To trace the route of Martian science-fiction roots, peek into the “Early Views” section. Featured is a cursory mention of a few ancient myths as well as of early scientists who inspired Lowell and others, such as the Italian Mars-seeking luminary Gian Domenico Cassini, who in 1666 drew the first detailed images of the planet’s surface, and Dutch scientist Christian Huygens who speculated on the similarities between Mars and Earth. Also featured is England’s William Herschel who, about a century later, correctly observed that Mars had a relatively thin atmosphere, basing his observation on the lack of change of two stars as they aligned against its atmosphere. Interestingly, Herschel stubbornly ignored his own findings and suggested that Mars was like Earth—and could support Earth-like people. The “planet has a considerable but moderate atmosphere, so that its inhabitants probably enjoy a situation in many respects similar to our own.”

Jump another century into the “Canals of Mars” section and dream of straight-line “canali”—“canals”—on the Martian surface with Italian scientist Giovanni Schiaparelli. “Mars is a small version of the Earth, with seas, an atmosphere, clouds and wind, and polar caps; and it promises ... a good deal more,” he said, but stopped short of claiming artificially-built canals, although that did not stop Lowell from dreaming further.

Far more modest than the Mars images seen through Lowell’s scope were the blurry early-Renaissance telescopic images that once frustrated geniuses like Galileo, who only receives a tiny DVD marquee space as an early red planet tracker. These same fuzzy and fleeting images of Mars from long ago seem to capture vividly and to express in (unintentional) satirical cartoon-panel style Martian science and exploration history to this day: imperfection and the lack of hard data are the only constants throughout. The ambiguity surrounding the tiny image of Mars seen then is our own bone-deep ambiguity now about survival issues; how will we deal with so many potentially looming ecological crises here on Earth (let alone those we may create on Mars)?

What the DVD reveals is the scientific depth of ignorance about Mars throughout most of the twentieth century (until the various Mars missions) and the political depths to which scientists seem willing to sink to pummel each other, and us, with a theory (Mars Scientist Mud Wrestling Channel?). Over the decades, arguments spilled into or were fought in the media and splashed the general public—good theater, no more harmful and no less intriguing than The War of the Worlds.

Today, with the chapter on idle speculation (or for the optimists, “imagination”) nearly closed and the new chapter on exploration opened, we should be underway at making the most accurate study ever of the red planet. Lest, though, we theatergoers be forced to watch comedy reruns, we must ask the new generation of Martian science scriptwriters to avoid the dangers of non-dispassionate blind faith and to avoid the appearance of wrapping themselves—and the American public—in the Martian flag.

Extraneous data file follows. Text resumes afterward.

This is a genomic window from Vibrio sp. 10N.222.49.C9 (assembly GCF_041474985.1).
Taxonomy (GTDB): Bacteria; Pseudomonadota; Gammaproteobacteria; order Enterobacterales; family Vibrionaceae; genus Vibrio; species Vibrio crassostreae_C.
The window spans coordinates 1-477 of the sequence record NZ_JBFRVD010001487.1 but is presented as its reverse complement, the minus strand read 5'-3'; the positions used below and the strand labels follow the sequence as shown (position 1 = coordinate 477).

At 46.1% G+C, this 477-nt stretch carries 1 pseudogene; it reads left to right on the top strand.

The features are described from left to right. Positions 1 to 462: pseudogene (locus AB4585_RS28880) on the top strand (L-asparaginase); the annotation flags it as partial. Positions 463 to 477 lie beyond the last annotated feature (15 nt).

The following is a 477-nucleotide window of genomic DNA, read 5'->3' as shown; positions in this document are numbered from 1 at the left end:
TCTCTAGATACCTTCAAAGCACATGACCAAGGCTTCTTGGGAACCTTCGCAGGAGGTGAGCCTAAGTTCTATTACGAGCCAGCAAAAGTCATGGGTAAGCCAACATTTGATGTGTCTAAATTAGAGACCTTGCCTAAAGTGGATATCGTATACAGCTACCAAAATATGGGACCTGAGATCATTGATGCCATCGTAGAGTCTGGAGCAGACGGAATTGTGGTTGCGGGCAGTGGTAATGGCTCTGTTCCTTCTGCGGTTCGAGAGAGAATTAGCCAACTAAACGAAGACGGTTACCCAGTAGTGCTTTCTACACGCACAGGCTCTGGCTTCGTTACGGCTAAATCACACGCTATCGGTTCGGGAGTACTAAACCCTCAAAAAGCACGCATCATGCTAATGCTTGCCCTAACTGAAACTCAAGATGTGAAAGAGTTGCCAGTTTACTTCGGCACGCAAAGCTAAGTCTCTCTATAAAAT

DVD users touring the Martian historical terrain, however, can find comfort (if not escape from all their angst) in the mindful paths charted by today’s fiction writers, such as Kim Stanley Robinson, who have eyes set on the past, present, and future of both Earth and Mars, even as scientists seem to nano-debate nano-fossils. (That debate centers on a rock—one of the many apparently Martian-rooted rocks that have pelted Earth—discovered in 1984, en route to who-knows-where when it was conveniently intercepted by our atmosphere and rerouted to Antarctica some 13,000 years ago. This rock, ALH84001, seems, according to some, to have fused within it microscopic fossilized life forms, resembling similar looking critters here on Earth that huddle in micro-environments more than a mile beneath the surface.)

The scientists and fiction writers presented on Red Planet generously speculate about terraforming, reshaping Mars in the image of Earth, or in some other image, for better or worse, and colonizing the planet. (Such has been the speculation of fiction writers for more than a century.) If we terraform Mars the wrong way, though, might we erase the perhaps as yet undiscovered descendants of the alleged fused remains of red planet bacteria?

As we think about how to shape the surface of Mars, we shape the soul of Earth; Mars is a metaphor for this world, an apparently dead planet for a living one. Mars is more than a cost-benefit analysis, a faster-better-cheaper victim, a product waiting to be exploited, a world of nano-fossils. It is an Eden.

Randy Hayman, Nassau Community College

Alisdair Gray in Living Color

Phil Moores, ed. Alisdair Gray: Critical Appreciations and a Bibliography. British Library: London, 2002. Available through U Toronto P. xii + 241 pp. $40 hc.